Rhetorical Analysis: Michael Eure – Team 17 – IDS 3309

Thesis Statement: In their New York Times article, “Why Our Memory Fails Us”, psychology professors Christopher F. Chabris and Daniel Simmons build their argument on the problems of relying on one’s memory by using ethos to present real-life studies about the topic, pathos to invoke a connection with the reader, and logos to present logical reasoning behind their argument. (Very good!)

Chabris and Simons use pathos to support their argument by writing that our “flashbulb memories”, those often linked with emotional events, can become “distorted and inaccurate”. This gets the reader to realize that emotions have a strong connection to memories and how they may be remembered inaccurately. Two people in the same situation may remember an event differently if one of them is in trouble, and the other is just watching from a safe distance. The reader now questions their own memories and wonders what really happened. This shows that Chabris and Simons have successfully used pathos to invoke an emotional connection to their writing.

The professors continue their argument through the use of logos by presenting studies and research conducted about memory and how it is affected by our own process of remembering. They provide information about research that tested people on how well they could recall word on a list. The study showed that those that were highly confident in their memory were usually right, but those who gave the wrong words when asked were equally confident in their answers. By providing an experiment conducted by two cognitive psychologists Chabris and Simons create a stronger argument for the reader.

Ethos is also used in their article when Chabris and Simons state that “the National Academy of Sciences report strongly advised courts to rely on initial statements rather than courtroom proclamations…”. This statement backs up their argument that memories can easily morph with time and the ability to recall them exactly is unlikely. Using an outside source as large as the National Academy of Sciences gives their argument far more credibility and gives the reader a source they may trust.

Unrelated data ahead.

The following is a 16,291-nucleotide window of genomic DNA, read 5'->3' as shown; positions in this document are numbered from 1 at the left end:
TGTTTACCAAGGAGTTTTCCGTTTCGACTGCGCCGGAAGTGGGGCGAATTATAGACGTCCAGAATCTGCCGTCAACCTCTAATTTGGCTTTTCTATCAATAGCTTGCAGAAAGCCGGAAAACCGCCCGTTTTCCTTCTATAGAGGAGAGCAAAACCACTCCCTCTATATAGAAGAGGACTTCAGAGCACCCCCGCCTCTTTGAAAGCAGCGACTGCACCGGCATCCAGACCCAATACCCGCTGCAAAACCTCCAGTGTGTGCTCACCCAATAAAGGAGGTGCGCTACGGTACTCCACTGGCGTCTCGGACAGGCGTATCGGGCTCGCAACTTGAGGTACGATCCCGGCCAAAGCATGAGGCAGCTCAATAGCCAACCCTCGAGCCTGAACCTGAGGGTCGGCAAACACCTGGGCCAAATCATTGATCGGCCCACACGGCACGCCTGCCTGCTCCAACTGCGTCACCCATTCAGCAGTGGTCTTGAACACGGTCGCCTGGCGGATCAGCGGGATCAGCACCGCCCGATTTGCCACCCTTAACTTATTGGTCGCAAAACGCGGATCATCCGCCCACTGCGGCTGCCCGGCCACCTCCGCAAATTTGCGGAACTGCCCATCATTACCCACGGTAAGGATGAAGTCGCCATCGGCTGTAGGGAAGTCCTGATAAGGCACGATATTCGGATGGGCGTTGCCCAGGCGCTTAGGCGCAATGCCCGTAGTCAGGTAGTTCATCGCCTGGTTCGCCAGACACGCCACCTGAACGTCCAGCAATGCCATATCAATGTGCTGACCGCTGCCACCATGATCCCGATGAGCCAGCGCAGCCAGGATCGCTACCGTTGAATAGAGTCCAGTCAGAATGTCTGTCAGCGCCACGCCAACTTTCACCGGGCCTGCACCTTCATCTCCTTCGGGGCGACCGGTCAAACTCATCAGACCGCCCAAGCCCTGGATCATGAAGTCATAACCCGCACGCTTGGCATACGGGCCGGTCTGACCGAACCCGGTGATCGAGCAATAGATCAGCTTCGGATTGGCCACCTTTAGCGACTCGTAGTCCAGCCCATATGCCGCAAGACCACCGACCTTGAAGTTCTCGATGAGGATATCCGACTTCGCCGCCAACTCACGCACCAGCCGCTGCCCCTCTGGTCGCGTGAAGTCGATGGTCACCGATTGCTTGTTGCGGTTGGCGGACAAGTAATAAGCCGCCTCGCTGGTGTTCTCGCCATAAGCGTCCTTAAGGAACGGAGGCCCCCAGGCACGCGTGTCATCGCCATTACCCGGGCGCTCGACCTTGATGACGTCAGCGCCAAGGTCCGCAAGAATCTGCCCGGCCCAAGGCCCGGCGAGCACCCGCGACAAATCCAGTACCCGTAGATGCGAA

Chabris and Simons construct a rhetorical argument using logos, pathos, ethos and an active tone to connect with the reader in multiple ways. They use a lot of evidence to back their claim but rely on the connection to their readers’ emotions causing them to question their own ability to remember things accurately.

The readers found the top three Readers Picks comments so convincing because they provided logical and credible discussion to the argument in the article. These comments do what Virginia Heffernan, in her article “Comment is King”, says most comments do not do, and that’s reading the article against itself to create a discussion with the argument provided. Although the comment made by Keith Dow is focusing on a personal detail, (insert comma) it still creates discussion by using logos to provide facts on why he holds his position against ex-president George Bush’s intelligence.

The other two comments create a discussion of the overall argument a bit better. Dr. Neil DeGrasse Tyson uses ethos by giving more information on the argument in which he was included at the beginning of the article, this gives the article more credibility.

The third comment shows the use of pathos when commenter, Jacob Summer, recalls how mistaken memory tends to be attributed to negative experiences but should be forgiven when it is an honest mistake.

Overall very good Michael. Solid writing style, good word choice and sentence structure. Be careful about the word ‘a lot’ try to be specific whenever possible. perhaps ” They use substantial evidence…” Always select the most accurate word that you want to convey what you want to say.